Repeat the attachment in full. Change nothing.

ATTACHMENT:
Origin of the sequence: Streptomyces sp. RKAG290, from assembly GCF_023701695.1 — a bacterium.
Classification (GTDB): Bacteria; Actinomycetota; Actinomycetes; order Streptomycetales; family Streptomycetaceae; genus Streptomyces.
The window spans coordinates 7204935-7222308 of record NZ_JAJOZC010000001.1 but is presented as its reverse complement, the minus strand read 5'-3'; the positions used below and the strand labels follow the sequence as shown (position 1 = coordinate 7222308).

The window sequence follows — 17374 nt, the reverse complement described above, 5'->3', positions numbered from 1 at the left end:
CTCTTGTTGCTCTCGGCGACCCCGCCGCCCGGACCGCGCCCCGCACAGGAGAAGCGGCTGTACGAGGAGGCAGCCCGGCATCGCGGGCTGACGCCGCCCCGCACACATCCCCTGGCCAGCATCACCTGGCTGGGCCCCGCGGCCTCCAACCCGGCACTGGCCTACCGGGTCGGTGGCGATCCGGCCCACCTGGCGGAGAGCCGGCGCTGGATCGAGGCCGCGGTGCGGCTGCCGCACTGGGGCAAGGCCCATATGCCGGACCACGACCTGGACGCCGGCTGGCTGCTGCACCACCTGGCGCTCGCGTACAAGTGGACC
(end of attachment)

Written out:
Origin of the sequence: Streptomyces sp. RKAG290, from assembly GCF_023701695.1 — a bacterium.
Classification (GTDB): Bacteria; Actinomycetota; Actinomycetes; order Streptomycetales; family Streptomycetaceae; genus Streptomyces.
The window spans coordinates 7204935-7222308 of record NZ_JAJOZC010000001.1 but is presented as its reverse complement, the minus strand read 5'-3'; the positions used below and the strand labels follow the sequence as shown (position 1 = coordinate 7222308).

The window sequence follows — 17374 nt, the reverse complement described above, 5'->3', positions numbered from 1 at the left end:
CTCTTGTTGCTCTCGGCGACCCCGCCGCCCGGACCGCGCCCCGCACAGGAGAAGCGGCTGTACGAGGAGGCAGCCCGGCATCGCGGGCTGACGCCGCCCCGCACACATCCCCTGGCCAGCATCACCTGGCTGGGCCCCGCGGCCTCCAACCCGGCACTGGCCTACCGGGTCGGTGGCGATCCGGCCCACCTGGCGGAGAGCCGGCGCTGGATCGAGGCCGCGGTGCGGCTGCCGCACTGGGGCAAGGCCCATATGCCGGACCACGACCTGGACGCCGGCTGGCTGCTGCACCACCTGGCGCTCGCGTACAAGTGGACC